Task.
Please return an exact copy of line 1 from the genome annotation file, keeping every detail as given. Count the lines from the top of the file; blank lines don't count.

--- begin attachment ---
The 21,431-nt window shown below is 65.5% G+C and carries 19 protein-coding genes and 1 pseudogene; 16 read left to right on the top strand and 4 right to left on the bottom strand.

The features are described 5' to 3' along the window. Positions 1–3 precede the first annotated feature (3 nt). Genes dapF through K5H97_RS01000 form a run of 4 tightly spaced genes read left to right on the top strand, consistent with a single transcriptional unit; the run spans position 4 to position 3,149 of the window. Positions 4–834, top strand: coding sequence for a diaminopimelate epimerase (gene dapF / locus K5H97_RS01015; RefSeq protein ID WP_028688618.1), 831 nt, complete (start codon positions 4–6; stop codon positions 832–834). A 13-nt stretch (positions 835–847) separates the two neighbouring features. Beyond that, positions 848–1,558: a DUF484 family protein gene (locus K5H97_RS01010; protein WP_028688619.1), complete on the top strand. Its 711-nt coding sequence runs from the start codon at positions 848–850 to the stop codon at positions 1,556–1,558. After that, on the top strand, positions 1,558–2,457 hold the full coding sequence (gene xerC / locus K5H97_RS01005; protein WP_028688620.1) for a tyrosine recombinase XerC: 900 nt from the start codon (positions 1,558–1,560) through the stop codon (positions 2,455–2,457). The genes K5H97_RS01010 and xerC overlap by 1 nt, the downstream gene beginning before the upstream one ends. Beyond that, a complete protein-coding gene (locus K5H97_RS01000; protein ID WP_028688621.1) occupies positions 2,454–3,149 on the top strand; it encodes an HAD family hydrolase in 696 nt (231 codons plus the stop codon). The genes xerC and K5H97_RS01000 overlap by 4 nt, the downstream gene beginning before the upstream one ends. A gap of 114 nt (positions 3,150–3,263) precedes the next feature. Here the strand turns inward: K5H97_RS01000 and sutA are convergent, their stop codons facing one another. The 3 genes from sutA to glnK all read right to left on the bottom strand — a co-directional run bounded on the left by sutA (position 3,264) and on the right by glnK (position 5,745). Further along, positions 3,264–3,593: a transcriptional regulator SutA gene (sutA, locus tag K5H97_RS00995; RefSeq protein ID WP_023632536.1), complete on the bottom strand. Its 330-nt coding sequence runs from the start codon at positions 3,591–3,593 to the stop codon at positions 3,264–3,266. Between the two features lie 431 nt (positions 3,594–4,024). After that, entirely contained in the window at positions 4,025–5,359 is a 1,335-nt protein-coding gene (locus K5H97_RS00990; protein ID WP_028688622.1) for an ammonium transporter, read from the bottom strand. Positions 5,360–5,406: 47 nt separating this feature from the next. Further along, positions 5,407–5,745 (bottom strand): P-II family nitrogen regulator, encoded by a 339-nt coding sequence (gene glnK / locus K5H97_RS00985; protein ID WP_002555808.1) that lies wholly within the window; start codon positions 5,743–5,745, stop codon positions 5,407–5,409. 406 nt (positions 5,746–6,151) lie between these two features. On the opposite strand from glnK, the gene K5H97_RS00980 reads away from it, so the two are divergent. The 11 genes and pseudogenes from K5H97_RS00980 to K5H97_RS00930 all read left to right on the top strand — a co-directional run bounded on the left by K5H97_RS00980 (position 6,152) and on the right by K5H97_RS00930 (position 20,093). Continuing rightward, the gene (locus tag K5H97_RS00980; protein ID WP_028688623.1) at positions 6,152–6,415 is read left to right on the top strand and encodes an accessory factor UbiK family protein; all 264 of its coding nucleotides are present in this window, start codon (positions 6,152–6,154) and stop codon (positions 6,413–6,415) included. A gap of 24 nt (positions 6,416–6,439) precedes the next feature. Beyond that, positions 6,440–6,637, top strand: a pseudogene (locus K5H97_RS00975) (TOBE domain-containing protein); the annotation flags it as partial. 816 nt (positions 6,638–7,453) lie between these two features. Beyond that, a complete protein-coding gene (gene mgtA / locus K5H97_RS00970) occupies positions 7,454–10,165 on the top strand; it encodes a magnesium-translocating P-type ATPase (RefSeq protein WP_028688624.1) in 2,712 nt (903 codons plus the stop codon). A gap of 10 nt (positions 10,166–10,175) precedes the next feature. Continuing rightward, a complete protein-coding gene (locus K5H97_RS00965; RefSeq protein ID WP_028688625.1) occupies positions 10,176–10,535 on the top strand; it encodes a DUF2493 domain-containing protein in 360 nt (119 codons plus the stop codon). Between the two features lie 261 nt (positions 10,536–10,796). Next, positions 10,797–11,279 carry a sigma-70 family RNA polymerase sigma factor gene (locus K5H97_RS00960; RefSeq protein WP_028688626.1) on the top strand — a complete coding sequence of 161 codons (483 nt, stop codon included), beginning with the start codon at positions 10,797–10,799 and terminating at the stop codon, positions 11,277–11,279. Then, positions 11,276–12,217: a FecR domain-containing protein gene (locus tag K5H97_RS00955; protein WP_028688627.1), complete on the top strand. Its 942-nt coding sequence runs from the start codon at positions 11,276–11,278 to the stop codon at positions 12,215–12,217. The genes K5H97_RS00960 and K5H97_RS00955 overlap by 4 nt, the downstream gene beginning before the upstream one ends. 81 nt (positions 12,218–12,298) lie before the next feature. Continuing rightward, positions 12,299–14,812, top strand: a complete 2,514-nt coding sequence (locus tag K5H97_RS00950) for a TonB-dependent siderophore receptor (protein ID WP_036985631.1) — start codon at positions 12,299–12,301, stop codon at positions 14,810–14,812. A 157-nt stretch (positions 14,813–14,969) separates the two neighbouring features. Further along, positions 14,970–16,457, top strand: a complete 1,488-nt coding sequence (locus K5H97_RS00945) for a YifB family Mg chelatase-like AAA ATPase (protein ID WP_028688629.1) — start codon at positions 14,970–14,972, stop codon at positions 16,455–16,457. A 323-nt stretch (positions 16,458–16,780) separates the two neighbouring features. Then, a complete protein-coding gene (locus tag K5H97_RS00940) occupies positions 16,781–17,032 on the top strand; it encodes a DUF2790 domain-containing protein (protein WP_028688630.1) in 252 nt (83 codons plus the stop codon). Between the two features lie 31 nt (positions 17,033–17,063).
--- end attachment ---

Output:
The 21,431-nt window shown below is 65.5% G+C and carries 19 protein-coding genes and 1 pseudogene; 16 read left to right on the top strand and 4 right to left on the bottom strand.